Contact FSG on 08000 354 070 / 0208 778 9669

FAQs

How long will a child be placed with me?

This can vary from just a few days to many years! Every child will have a care plan that details how long a foster placement is needed. You should have an idea of what is expected, but you should also be aware that these plans and timescales may change.

How long will it take to become a foster carer?

The average time from making an application to completing Form F and being approved as a foster carer is up to six months. It can be shorter, depending on individual circumstances.

How many children can I foster?

Under the Children Act 1989 Schedule 7, the number of children fostered by a foster carer is limited to three children. As part of the assessment process a recommendation will be made with regard to the number of children that may be fostered based on your individual circumstances.

I don’t have children of my own. Can I still foster?

Yes. People with all kinds of experience and backgrounds are needed to foster. The greater the variety of foster carers, the better chance we have of finding a suitable match for the many different children needing foster homes.

Can I have a child placed with me who is the same age as my own children?

People often feel that their foster child and their own children are more likely to get on if they are close in age. Whilst this may happen, in practice, we find that they are more likely to clash, and that the needs of a foster child are more easily met if there is an age gap of at least 18 months between them and any other child in the home.

I smoke. Can I foster?

Yes, but we prefer it if you didn’t. No child under the age of five will be placed in a foster home where anyone smokes. When it comes to older children, we require you to ensure that nobody smokes in the home, including visitors. These restrictions also apply to any car in which a foster child travels.

I work. Do I have to give it up to foster?

No, but ask yourself – is your work flexible enough to allow you to foster? For example, unscheduled time off school is more likely to happen, school holidays cannot usually be covered by play schemes or with the help of friends and relatives, and you’ll have occasional meetings and training sessions to attend. We believe it is important that foster carers are available to carry out their duties of caring for the child placed with them. We would need to discuss your circumstances carefully if you wish to continue working, but as long as your work does not impinge on the requirements of the fostering task, it may be possible for carers to work.

I can’t drive. Is this a problem?

It’s not essential, but life can be difficult if you don’t have access to a car. School runs, meetings to attend at school or social work offices, training with us, and dropping off and collecting the foster child after contact with their family are all things that may be problematic without a car.

Am I too old to foster?

You need to be fit and energetic to be a foster carer, and we’ve seen some 21-year-olds that don’t fit the bill on this score! However, as applicants approach their late 50s we find that local authorities become increasingly reluctant to consider placing children with them because of concern that the lifestyle of the new carers would not be able to adapt sufficiently to meet the needs of the foster child. Therefore we would only assess someone in this age bracket in exceptional circumstances.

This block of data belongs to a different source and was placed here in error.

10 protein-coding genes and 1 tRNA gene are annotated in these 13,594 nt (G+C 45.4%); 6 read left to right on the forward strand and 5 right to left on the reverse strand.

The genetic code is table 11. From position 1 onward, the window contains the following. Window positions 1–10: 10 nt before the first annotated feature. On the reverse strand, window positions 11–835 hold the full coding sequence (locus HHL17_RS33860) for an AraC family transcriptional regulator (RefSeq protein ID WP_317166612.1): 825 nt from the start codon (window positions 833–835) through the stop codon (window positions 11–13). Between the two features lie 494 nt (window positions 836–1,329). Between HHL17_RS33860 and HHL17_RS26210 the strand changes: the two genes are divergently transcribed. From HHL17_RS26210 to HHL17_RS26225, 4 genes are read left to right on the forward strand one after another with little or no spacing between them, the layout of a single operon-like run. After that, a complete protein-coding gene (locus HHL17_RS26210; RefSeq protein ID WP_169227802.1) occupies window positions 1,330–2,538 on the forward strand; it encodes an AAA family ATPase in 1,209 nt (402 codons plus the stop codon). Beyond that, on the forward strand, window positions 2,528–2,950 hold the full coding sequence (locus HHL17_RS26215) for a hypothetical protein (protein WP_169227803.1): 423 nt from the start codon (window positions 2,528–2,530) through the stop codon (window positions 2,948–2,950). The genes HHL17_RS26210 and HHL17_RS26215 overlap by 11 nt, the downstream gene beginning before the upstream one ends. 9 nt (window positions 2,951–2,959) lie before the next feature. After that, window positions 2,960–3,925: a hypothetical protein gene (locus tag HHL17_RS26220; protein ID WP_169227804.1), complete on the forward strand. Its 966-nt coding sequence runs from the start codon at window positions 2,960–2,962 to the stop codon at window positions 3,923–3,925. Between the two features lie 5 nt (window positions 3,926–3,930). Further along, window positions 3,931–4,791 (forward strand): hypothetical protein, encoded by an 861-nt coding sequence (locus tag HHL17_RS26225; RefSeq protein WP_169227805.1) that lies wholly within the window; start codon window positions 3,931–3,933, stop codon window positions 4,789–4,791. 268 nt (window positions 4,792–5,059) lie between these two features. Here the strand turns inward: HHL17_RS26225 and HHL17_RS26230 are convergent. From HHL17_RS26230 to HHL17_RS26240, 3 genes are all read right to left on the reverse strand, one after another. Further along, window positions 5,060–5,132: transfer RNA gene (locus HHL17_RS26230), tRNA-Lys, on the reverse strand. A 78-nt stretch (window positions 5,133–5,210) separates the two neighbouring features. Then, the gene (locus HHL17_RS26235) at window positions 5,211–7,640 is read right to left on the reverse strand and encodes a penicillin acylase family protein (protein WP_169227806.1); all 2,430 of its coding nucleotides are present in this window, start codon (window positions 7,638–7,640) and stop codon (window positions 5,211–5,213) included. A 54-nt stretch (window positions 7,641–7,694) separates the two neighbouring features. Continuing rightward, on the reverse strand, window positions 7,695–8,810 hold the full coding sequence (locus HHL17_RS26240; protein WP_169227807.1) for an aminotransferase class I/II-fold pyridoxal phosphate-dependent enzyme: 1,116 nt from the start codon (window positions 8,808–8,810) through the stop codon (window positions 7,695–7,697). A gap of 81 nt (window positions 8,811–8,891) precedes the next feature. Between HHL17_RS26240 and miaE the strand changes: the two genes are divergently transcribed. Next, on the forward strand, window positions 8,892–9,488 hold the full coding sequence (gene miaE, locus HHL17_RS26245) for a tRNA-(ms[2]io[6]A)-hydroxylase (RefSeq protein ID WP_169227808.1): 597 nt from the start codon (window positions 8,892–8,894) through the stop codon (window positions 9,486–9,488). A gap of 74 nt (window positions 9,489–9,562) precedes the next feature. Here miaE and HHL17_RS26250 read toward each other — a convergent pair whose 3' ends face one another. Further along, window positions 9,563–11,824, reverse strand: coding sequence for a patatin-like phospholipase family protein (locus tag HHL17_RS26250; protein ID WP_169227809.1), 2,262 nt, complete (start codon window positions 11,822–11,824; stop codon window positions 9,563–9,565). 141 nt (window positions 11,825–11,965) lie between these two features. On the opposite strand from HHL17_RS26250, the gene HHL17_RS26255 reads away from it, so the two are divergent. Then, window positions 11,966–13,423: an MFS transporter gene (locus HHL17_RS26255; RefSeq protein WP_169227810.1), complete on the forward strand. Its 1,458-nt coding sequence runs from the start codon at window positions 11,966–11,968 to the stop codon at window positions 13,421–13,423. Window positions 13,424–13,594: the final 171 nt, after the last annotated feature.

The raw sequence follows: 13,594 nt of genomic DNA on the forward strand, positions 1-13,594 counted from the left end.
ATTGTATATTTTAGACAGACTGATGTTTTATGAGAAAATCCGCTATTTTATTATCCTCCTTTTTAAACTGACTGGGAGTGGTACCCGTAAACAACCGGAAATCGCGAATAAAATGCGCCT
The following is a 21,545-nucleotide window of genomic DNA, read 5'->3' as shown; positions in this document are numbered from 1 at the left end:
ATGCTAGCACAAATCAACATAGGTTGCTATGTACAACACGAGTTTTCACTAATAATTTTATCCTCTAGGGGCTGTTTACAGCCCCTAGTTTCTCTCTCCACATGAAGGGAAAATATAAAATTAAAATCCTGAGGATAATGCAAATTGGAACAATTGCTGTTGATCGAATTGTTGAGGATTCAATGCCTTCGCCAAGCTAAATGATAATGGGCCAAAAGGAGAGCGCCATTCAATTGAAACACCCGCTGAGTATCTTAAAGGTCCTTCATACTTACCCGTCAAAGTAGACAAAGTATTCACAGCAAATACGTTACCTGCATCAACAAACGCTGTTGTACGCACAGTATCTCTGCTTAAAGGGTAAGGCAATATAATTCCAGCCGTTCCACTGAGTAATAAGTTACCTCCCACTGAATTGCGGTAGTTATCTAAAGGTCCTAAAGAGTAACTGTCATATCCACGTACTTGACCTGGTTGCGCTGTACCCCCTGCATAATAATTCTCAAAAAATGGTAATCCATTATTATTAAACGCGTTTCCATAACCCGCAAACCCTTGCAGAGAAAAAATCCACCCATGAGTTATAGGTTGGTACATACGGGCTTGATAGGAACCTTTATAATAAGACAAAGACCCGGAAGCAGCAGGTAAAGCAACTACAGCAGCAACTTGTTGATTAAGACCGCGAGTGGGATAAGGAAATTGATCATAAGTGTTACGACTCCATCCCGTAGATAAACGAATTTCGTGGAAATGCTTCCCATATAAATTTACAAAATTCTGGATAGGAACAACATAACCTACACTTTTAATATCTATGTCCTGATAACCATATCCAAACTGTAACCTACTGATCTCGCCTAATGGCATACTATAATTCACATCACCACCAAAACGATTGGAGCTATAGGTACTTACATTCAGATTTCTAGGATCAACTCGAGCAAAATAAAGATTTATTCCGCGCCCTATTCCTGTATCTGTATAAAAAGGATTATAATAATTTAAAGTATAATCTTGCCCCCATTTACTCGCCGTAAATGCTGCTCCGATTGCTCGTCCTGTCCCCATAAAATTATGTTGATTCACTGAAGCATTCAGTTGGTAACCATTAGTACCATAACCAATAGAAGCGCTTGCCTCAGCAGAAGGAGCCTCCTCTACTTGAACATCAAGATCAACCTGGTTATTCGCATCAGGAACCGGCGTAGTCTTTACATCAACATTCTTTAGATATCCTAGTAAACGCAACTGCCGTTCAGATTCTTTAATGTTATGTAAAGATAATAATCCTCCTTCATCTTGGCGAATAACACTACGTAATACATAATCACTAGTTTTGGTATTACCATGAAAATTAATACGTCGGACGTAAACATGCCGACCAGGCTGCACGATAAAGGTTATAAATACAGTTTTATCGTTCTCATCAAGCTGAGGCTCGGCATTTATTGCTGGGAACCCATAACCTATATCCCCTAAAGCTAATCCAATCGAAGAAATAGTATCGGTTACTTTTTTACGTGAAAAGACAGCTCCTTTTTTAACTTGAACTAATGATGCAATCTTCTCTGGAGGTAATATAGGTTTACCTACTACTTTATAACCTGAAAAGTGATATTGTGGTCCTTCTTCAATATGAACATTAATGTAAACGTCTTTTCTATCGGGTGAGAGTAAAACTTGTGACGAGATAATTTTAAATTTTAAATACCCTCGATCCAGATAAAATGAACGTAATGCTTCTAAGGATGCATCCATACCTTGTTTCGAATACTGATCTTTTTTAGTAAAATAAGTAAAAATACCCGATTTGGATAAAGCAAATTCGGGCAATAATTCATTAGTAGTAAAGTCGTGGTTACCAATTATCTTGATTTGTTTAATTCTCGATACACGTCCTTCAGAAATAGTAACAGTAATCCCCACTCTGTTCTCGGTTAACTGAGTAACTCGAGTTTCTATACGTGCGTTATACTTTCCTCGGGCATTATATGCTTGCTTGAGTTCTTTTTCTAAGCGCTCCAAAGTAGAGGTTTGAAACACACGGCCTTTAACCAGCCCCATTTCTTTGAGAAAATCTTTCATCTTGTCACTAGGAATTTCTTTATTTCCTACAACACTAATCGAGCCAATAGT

I am single – does this matter?

Only insofar as you will need to rely more on your own resources or support network than a couple might. We operate a robust equal opportunities policy and welcome applicants from all sectors of the community.

Do I need to have a spare bedroom?

Yes.

Can I foster if I am on benefits?

Generally, your benefits will not be affected if you become a foster carer. However, if you claim disability allowance, there may be some medical or health conditions that could affect the type of foster care you could do.

What is a Form F?

Form F is a document produced by your appointed assessing social worker. This assessment gives us a clear picture of how your family works, your interests and hobbies, skills and competencies, and what you can offer as a foster carer. The Form F is used to match each foster carer to the child needing to be cared for. On completion, it will be presented to as foster panel for recommendation of your approval as a foster carer. It is also shown to placing social workers so they are confident that a child is being matched with the right family.

Who completes a Form F?

A qualified social worker carries out a Form F assessment using the competency format published by the British Association for Adoption and Fostering (BAAF). This assessment will be supervised by a senior social worker or registered manager.

What will happen once my Form F assessment has been completed?

  • The completed assessment is shared with the applicant, taking into account the confidentiality of references
  • The document is sent to the panel members, with a minimum of 10 days reading time
  • The prospective foster carers will attend a panel with their assessing social worker
  • The panel makes their recommendations on the applicant’s suitability and the range of their approval status
  • The agency decision maker receives the recommendation and makes the final decision about the approval/appointment on behalf of the agency

All the information is held on file and can be viewed on request, with the exception of the references from external agencies and personal references. It is conditional that all foster carers complete and sign a Foster Care Agreement in line with Care Standards Regulations 28(5)(6) and Fostering Service Regulations 2001 Schedule 5.